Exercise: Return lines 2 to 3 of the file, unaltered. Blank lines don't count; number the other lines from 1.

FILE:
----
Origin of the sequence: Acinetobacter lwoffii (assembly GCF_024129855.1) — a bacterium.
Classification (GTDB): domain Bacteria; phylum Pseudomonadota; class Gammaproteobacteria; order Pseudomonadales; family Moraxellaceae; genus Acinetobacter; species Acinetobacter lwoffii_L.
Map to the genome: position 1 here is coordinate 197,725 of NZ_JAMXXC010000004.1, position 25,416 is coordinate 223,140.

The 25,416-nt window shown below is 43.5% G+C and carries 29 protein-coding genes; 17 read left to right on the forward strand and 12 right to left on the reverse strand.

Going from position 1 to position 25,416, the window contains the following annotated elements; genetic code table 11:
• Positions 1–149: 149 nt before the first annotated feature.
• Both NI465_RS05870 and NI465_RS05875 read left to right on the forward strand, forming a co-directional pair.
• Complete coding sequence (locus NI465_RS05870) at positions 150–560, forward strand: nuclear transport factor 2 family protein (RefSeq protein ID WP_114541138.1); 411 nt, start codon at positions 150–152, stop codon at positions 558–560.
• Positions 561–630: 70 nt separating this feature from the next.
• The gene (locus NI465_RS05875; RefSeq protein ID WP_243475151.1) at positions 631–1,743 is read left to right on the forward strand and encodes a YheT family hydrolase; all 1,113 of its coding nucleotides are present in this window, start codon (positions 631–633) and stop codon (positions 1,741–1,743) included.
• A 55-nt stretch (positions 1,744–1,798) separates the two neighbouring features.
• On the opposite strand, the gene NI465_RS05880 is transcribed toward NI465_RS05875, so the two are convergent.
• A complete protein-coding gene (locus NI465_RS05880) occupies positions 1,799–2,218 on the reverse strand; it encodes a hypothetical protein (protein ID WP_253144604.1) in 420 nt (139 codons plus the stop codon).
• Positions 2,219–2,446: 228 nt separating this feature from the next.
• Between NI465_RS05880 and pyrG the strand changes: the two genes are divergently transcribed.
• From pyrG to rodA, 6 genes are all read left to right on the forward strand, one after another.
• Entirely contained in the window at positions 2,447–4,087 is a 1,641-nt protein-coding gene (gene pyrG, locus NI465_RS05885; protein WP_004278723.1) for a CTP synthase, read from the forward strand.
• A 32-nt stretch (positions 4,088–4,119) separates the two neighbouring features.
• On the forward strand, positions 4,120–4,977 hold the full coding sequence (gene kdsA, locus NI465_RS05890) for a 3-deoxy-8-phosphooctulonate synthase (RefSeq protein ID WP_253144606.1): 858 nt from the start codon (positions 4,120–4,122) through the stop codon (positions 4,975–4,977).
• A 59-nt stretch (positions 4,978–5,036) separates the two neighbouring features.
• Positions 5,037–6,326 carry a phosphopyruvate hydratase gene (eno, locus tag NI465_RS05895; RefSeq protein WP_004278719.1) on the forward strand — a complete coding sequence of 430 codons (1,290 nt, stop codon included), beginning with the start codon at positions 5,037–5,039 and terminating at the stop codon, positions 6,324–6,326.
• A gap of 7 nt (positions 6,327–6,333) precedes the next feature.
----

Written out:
Classification (GTDB): domain Bacteria; phylum Pseudomonadota; class Gammaproteobacteria; order Pseudomonadales; family Moraxellaceae; genus Acinetobacter; species Acinetobacter lwoffii_L.
Map to the genome: position 1 here is coordinate 197,725 of NZ_JAMXXC010000004.1, position 25,416 is coordinate 223,140.